Don't get swap happy UNTIL you break it. It has a good low range gearing, lower than 205. With a diesel you are wheeling slower anyway, or should be. Fast driving is for cars /forums/images/graemlins/k5.gif
1. Slip yoke - this is a pain in the ass if you break the rear shaft, more expensive for a C/V joint etc
2. Aluminum case - Will probably crack like a egg if it comes down hard on a rock, so get a good skid plate.
I'm sure someone will disagree BUT... I don't think the
208 is functionally a weak unit, majority of problems are because the case is aluminum it is more prone to physical impact damage (ie: hitting a rock and cracking the case)
as far as mechanically, you should be fine.
I have only 2 problems with 208 or 241 (and similar).
1) They are very vulnerable. They tend to hang way down and the case is aluminum. One good whack and your getting towed home.
2) The slip yokes. Eliminator will fix that, but they are not cheap.
Address those 2 problems and they are great cases. I’ve got a 241 in my moderate duty 1 ton K5 and I would not even consider changing it. Same for the 700R4. They make an almost perfect combo for moderate wheeling. But would I run them in my truggy? Not on a bet…
I think the 208 is a good case and I don't think I need to repeat the pro's and con's. I however think the 241 is a good upgrade if you can get one in good shape and is an 89' case but if you have a 208 in excellent shape than I wouldn't bother swapping. AS far as your diesel..what is it? The dodge ISB cummins has an HD version 241 behind it and no one that I know has had a prob with it, even running nearly 600HP and 1,000-1,300 ft pounds of torque. /forums/images/graemlins/yikes.gif /forums/images/graemlins/bow.gif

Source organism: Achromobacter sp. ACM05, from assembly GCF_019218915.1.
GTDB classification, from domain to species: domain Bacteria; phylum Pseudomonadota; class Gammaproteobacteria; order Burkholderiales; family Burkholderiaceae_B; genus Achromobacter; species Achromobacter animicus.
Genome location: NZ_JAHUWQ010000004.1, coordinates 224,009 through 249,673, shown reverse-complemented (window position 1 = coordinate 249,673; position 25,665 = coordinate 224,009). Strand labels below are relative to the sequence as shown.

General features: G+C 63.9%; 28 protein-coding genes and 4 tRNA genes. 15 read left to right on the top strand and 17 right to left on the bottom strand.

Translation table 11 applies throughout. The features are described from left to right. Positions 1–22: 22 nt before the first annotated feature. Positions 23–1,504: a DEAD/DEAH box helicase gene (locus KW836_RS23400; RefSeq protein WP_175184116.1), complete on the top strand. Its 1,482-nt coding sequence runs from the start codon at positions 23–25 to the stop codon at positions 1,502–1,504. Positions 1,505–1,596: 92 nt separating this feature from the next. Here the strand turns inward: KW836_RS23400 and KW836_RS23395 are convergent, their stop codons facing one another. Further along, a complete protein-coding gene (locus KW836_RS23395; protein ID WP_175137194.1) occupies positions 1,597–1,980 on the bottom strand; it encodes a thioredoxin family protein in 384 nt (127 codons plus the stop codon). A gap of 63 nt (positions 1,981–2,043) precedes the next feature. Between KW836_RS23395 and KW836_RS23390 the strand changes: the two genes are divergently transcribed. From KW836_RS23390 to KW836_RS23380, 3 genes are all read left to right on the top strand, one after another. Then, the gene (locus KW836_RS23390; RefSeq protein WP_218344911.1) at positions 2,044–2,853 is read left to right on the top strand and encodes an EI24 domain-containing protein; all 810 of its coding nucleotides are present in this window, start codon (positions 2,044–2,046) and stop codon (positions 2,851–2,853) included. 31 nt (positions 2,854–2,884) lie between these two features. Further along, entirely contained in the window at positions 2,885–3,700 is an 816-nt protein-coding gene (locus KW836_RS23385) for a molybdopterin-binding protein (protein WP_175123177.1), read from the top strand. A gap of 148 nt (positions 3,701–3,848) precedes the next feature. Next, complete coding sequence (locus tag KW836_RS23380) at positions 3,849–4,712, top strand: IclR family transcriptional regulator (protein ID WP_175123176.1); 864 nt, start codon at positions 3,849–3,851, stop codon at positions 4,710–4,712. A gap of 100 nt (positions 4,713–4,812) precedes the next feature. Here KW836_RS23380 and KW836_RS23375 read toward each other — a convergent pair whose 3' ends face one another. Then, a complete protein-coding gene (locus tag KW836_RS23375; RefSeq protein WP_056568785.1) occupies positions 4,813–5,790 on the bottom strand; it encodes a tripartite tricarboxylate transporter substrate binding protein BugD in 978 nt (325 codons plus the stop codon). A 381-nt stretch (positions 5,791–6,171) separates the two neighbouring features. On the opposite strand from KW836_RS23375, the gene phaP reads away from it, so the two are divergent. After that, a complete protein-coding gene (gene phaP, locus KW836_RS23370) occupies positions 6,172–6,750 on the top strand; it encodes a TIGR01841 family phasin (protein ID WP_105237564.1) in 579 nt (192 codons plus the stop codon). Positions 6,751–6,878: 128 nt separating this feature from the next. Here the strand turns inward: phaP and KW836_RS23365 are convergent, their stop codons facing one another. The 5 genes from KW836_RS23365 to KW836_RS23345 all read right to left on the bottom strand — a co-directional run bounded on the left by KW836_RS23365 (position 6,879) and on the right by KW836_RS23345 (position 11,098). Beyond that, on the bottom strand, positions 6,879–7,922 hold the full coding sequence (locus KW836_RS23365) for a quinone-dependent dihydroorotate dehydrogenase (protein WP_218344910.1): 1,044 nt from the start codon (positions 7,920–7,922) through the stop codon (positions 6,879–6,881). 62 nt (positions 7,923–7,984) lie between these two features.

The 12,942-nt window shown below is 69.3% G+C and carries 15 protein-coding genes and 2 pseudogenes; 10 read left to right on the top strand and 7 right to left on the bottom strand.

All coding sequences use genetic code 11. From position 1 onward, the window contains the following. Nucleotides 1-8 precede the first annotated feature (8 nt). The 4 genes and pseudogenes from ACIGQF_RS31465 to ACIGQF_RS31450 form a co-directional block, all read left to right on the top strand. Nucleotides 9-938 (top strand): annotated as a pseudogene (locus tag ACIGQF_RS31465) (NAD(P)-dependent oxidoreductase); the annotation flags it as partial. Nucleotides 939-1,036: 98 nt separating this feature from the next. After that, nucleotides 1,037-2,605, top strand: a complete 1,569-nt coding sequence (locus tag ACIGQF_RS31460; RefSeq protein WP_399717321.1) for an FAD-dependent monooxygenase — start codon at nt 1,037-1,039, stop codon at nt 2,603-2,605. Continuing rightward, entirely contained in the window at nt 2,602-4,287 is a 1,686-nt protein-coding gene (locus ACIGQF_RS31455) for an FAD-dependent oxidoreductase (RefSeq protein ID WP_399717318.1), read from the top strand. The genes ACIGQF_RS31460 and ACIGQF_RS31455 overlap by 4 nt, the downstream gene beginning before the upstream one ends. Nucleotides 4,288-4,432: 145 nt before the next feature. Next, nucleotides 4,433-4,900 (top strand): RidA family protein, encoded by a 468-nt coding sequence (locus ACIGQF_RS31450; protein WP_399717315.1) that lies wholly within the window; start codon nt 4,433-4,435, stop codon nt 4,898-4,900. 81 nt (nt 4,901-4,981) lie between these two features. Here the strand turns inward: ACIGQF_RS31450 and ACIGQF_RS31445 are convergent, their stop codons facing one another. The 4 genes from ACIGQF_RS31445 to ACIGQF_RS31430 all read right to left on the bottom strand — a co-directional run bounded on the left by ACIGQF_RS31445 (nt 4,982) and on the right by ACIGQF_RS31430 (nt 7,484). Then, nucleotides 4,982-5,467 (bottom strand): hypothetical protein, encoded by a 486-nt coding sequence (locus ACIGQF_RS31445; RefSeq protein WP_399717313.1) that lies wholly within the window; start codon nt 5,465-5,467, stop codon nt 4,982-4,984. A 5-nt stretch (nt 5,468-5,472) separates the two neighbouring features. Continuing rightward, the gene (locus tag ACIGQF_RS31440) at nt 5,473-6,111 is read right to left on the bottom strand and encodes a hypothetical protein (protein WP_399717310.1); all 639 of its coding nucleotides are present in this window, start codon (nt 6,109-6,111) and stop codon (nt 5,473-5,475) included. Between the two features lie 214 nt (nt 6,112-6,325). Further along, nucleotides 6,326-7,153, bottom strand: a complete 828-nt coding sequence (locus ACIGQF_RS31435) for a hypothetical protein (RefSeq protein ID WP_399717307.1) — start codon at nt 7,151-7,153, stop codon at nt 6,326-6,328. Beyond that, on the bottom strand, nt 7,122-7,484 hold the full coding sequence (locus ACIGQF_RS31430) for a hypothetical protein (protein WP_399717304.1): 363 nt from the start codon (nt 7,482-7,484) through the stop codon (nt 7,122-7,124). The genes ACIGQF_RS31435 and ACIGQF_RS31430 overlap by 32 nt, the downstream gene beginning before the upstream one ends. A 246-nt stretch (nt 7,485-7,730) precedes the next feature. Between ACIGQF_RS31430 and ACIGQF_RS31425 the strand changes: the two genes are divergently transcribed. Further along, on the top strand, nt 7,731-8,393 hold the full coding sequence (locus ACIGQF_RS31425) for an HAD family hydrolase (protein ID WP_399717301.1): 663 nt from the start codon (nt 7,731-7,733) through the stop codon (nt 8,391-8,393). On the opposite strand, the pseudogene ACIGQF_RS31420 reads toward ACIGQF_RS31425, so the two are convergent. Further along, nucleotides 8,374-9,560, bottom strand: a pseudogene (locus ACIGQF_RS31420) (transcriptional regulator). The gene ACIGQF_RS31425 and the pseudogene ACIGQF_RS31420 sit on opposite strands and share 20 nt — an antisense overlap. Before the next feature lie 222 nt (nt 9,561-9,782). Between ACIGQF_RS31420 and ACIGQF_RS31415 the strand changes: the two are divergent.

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what is so bad about a slip yoke?
and is there any good to them?
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The problem is that if you have driveshaft/u jt failure you cannot remove the shaft without losing trans case fluid. With a fixed yoke you can remove the d shaft, repair it or drive it in front wheel drive. The good thing about it is that the slip yoke is internal, inside the trans case and lasts MUCH longer normally than a slip yoke on the d shaft that gets contaminated with dirt or water. Also the d shaft is better balanced for high speed driving since it has less mass. /forums/images/graemlins/thumb.gif
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I always knew that that was a plus to a fixed yoke but never thought it was really that great of a thing... so thats the only advantage of a fixed yoke? one isnet any "stronger" then the other?
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Well to clarify a little more:
The slip yoke is continuously lubricated by the ATF so the slip part last longer but since the factory had the yoke drilled on the sides for the plastic injection to hold the caps of the U joints, that weekens the ears and that usually is where they break.
Another thing about the slip yokes is that on stock vehicles the yoke is almost inline with the driveshaft and the tranny output so the slipping is without binding, when you lift it, the angles become extreme and now your yoke wants to bend up intead of slipping in which puts stress on the output shaft and I ahve seen some bent.
The fixed yoke driveshaft with slip joints in them the slip is always in line with the motion, no matter what angle the driveshaft is at.